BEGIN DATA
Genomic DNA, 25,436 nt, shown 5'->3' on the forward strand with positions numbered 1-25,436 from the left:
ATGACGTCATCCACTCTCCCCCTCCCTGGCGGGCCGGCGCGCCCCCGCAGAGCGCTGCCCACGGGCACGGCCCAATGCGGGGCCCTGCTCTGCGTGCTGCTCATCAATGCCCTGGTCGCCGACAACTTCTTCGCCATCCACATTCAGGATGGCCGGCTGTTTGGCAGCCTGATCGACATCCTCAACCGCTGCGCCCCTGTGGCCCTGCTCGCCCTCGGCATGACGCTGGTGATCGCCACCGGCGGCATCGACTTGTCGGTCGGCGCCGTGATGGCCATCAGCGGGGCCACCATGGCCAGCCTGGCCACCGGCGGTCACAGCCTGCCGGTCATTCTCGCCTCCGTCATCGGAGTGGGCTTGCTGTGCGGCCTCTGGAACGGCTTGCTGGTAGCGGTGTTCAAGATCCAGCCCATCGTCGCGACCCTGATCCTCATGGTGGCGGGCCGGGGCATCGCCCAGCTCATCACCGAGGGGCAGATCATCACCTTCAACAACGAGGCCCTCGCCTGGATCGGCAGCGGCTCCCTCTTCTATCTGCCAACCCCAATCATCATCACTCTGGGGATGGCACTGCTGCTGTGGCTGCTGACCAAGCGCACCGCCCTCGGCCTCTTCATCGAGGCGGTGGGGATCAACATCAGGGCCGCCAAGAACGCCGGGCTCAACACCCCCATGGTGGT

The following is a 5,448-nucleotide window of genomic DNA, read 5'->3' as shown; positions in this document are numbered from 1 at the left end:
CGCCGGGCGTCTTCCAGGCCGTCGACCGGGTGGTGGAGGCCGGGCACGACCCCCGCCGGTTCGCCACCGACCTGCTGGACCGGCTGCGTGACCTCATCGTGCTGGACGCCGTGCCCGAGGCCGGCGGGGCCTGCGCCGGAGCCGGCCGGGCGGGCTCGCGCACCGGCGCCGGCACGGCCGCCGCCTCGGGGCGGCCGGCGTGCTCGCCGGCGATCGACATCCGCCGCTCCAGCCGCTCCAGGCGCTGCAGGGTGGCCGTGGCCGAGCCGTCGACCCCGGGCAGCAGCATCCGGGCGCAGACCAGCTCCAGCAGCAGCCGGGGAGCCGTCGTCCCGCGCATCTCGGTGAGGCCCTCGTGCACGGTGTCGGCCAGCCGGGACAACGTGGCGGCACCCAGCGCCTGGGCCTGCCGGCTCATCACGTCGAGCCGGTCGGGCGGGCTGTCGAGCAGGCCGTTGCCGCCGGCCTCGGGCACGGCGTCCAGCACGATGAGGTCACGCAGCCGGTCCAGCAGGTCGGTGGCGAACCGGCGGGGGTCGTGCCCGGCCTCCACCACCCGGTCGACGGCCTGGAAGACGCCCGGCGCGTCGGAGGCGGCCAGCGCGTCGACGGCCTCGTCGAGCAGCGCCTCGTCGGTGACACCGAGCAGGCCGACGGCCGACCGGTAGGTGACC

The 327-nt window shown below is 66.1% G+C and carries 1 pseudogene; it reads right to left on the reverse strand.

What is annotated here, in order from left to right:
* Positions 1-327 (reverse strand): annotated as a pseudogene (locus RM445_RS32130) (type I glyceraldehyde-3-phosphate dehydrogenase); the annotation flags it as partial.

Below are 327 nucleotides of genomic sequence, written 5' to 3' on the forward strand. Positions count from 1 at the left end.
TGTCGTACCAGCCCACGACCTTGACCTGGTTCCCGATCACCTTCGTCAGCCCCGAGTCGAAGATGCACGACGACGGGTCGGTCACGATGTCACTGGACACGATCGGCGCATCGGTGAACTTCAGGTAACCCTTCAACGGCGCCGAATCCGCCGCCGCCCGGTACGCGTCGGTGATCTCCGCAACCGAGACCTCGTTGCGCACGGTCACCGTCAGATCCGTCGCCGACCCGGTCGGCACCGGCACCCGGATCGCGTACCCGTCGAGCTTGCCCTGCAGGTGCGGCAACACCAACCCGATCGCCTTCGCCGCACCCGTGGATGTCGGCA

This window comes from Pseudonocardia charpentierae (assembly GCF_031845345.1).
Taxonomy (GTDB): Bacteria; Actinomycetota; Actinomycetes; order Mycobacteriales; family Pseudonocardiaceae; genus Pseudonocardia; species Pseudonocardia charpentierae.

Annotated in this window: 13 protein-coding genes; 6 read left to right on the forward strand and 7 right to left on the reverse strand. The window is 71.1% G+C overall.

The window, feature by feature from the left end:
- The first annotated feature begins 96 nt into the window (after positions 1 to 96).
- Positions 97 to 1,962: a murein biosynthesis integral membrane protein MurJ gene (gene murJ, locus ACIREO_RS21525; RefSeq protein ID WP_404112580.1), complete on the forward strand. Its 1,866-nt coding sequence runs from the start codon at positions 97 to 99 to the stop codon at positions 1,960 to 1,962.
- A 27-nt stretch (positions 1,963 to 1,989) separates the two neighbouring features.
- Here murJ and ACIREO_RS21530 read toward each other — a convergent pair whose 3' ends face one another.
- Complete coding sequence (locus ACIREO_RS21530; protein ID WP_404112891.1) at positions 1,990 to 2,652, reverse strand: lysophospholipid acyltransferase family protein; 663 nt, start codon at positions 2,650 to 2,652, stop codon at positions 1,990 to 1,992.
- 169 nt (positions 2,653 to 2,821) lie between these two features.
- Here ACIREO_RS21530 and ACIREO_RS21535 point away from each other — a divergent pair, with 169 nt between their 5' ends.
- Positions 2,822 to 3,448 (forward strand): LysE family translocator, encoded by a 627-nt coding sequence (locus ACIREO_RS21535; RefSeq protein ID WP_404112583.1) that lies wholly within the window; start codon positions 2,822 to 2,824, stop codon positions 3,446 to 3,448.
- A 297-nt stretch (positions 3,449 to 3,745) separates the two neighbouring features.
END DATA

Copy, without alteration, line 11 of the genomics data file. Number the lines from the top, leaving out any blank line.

Taxonomy (GTDB): Bacteria; Actinomycetota; Actinomycetes; order Mycobacteriales; family Pseudonocardiaceae; genus Pseudonocardia; species Pseudonocardia charpentierae.